Leaving a home for a loved one in inheritance is a huge gift, but without proper planning it can be an equally big headache.
Beneficiaries must deal with a lot of considerations when they inherit a home, especially if they share that gift with siblings or others. They keep or sell the home, the tax has an impact on the emotional attachment to the home and the belongings in the home, as well as other potential estate planning issues.
There is no right or wrong answer when it comes to keeping or selling an inherited home. In some cases, property rents can become a source of income, whereas in other situations, it can be another source of cash after the sale – especially when the real-estate market is doing well. But before you jump in, here’s what to look for:
Impact of home sales tax
People who sell a home after living for two years in the last five years enjoy a discounted tax benefit – for single filers, the exclusion is $ 250,000, and for those who are married it is $ 500,000 to file jointly. This discount is applied when a home is sold to reduce the capital gains that sellers have to pay. For example, if a married couple sells a home for 1 million and has a base of $ 500,000, they will pay $ 0 capital gains tax on that sale. By comparison, if they sell it for $ 1.5 million, they will reduce the tax liability by $ 500,000 and pay capital gains tax on the remaining $ 500,000.
Surviving spouses who inherit the full value of their home after the death of their spouse can benefit from a 500,000 discount even if they sell the home within two years of death, says Peter Palion, a financial advisor and founder of Master Plan Advisory.
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Nonspas should think carefully about when they plan to sell the home. Their foundation of the inherited home becomes fair market value on the date of death of the donor, which means they will pay very little tax if they sell the property in the short term. In comparison, if they sell after many years or decades, they may face a huge tax exposure. For example, if the donor leaves a home after his or her death in 2010, when the fair market value was $ 250,000, and the beneficiary retains the home for another 10 years before being sold for $ 500,000, he or she will be liable to pay capital gains on the difference. (In this case, 250,000).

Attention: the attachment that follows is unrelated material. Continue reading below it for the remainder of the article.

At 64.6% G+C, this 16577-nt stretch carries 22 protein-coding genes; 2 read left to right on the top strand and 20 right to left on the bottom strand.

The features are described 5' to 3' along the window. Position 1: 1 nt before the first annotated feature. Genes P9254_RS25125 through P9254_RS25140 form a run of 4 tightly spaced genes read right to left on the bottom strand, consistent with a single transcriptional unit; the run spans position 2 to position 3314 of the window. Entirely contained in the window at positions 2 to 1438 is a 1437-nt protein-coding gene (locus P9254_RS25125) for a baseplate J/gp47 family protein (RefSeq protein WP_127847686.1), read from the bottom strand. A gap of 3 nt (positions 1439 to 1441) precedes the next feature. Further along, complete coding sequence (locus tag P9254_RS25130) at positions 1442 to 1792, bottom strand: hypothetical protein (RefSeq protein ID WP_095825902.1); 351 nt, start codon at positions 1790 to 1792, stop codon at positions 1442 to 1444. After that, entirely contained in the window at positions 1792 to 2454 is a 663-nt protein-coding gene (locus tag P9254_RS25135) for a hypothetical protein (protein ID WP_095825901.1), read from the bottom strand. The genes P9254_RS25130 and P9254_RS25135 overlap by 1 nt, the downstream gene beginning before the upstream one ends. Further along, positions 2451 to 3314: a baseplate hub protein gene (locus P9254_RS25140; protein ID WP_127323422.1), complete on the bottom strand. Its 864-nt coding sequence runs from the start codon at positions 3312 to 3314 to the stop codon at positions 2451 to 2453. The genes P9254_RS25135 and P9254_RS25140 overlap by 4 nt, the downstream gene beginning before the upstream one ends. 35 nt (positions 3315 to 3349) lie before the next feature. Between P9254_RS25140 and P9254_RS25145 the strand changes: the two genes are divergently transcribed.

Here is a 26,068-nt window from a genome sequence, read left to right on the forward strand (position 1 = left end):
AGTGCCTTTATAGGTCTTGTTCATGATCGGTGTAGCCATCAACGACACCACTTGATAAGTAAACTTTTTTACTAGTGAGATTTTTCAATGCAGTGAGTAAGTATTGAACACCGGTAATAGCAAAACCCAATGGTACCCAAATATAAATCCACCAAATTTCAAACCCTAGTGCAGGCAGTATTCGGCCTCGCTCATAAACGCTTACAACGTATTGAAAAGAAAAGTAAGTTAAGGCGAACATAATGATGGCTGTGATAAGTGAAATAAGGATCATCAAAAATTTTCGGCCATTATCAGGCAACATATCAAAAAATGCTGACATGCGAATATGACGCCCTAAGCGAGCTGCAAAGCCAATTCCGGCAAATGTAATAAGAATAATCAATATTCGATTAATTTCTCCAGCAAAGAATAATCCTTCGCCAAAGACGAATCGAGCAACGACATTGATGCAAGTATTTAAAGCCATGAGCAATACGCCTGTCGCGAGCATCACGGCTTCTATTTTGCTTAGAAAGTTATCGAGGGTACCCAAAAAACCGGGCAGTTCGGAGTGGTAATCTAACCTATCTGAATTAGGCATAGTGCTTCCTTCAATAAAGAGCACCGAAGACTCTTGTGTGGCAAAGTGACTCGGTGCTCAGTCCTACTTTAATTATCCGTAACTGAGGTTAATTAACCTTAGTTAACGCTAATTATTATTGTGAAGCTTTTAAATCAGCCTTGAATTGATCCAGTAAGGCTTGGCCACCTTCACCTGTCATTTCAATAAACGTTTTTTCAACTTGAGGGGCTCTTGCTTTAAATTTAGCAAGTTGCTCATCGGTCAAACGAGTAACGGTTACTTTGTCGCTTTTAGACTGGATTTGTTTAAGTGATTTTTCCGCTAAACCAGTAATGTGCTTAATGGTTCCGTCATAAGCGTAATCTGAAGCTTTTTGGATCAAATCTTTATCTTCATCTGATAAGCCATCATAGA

Beneficiaries should contact a real estate professional who can help determine the fair market value of the home or get a property valuation. “The first thing they need to do is set up the value of the property,” said Jennifer Grant, financial adviser at Periman Financial Advisory. “This small step could pay off many times more in terms of tax savings.”
Soon to be sold vs. keep at home for now
For some, the best strategy for this legacy may be to stop selling, probably because they need time to make that decision. George Reilly, a financial adviser at Safe Harbor Financial Advisors, said in that case, the property would still need to be maintained and secured and taxes, insurance and mortgages would have to be paid.
“Usually, it’s time to evaluate the situation and decide if you want to keep the property and use it or turn it into rental property or sell it,” he said.
If the home still has a mortgage, the beneficiaries should reach out to the lender to see if there is any clause regarding the change of ownership, Reilly said. If existing rates are favorable, they may be able to keep debt instead of refinancing, says Rob Greenman, chief adviser and partner at Vista Capital Partners.
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Working with other beneficiaries
Home inheritance can be more complicated when multiple beneficiaries are listed, especially when children and grandchildren are included. “If there is no agreement, the only solution is to sell,” said Patricia Houseconst, a financial adviser.
Family members can choose from a variety of options, including selling a home and sharing income; House rent and income sharing; Or if a sibling wants to keep the house, such as buying from other owners, or finding ways to trade other assets inherited for the property.
Deciding to own or sell a home can also reduce the likelihood of a successful investment. Will beneficiaries see a good return if they use it as rental income or keep sales income in an investment portfolio? Is the house in good condition, or does it need to be repaired and improved?
“Things get more complicated when the next generation (grandchildren) inherit,” Houseconst said. “There are usually more opinions that make reconciliation more difficult.”